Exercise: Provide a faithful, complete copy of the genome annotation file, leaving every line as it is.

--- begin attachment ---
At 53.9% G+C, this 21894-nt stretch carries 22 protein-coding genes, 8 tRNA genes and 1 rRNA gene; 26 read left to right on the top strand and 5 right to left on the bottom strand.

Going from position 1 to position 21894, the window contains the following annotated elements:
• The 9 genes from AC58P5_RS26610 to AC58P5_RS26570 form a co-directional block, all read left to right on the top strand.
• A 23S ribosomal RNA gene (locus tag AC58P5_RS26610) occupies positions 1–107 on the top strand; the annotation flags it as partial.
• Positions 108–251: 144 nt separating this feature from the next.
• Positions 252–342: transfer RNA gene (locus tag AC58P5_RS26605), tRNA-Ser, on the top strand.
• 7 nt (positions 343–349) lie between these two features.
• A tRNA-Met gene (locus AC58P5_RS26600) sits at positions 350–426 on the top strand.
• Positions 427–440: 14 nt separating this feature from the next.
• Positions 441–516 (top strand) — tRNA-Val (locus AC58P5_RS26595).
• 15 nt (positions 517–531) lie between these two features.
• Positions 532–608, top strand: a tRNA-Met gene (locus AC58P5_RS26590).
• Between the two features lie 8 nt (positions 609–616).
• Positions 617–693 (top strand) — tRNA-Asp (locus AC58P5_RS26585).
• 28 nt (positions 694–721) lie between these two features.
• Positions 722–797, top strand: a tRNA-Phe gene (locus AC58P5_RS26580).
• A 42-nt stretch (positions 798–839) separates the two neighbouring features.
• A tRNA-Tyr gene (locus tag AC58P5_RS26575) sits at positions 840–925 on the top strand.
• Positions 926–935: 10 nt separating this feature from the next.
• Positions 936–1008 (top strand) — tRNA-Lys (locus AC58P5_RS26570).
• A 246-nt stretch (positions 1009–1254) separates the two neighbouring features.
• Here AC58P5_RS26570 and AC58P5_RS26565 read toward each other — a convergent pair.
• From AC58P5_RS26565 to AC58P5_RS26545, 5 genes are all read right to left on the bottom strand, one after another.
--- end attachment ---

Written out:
At 53.9% G+C, this 21894-nt stretch carries 22 protein-coding genes, 8 tRNA genes and 1 rRNA gene; 26 read left to right on the top strand and 5 right to left on the bottom strand.

Going from position 1 to position 21894, the window contains the following annotated elements:
• The 9 genes from AC58P5_RS26610 to AC58P5_RS26570 form a co-directional block, all read left to right on the top strand.
• A 23S ribosomal RNA gene (locus tag AC58P5_RS26610) occupies positions 1–107 on the top strand; the annotation flags it as partial.
• Positions 108–251: 144 nt separating this feature from the next.
• Positions 252–342: transfer RNA gene (locus tag AC58P5_RS26605), tRNA-Ser, on the top strand.
• 7 nt (positions 343–349) lie between these two features.
• A tRNA-Met gene (locus AC58P5_RS26600) sits at positions 350–426 on the top strand.
• Positions 427–440: 14 nt separating this feature from the next.
• Positions 441–516 (top strand) — tRNA-Val (locus AC58P5_RS26595).
• 15 nt (positions 517–531) lie between these two features.
• Positions 532–608, top strand: a tRNA-Met gene (locus AC58P5_RS26590).
• Between the two features lie 8 nt (positions 609–616).
• Positions 617–693 (top strand) — tRNA-Asp (locus AC58P5_RS26585).
• 28 nt (positions 694–721) lie between these two features.
• Positions 722–797, top strand: a tRNA-Phe gene (locus AC58P5_RS26580).
• A 42-nt stretch (positions 798–839) separates the two neighbouring features.
• A tRNA-Tyr gene (locus tag AC58P5_RS26575) sits at positions 840–925 on the top strand.
• Positions 926–935: 10 nt separating this feature from the next.
• Positions 936–1008 (top strand) — tRNA-Lys (locus AC58P5_RS26570).
• A 246-nt stretch (positions 1009–1254) separates the two neighbouring features.
• Here AC58P5_RS26570 and AC58P5_RS26565 read toward each other — a convergent pair.
• From AC58P5_RS26565 to AC58P5_RS26545, 5 genes are all read right to left on the bottom strand, one after another.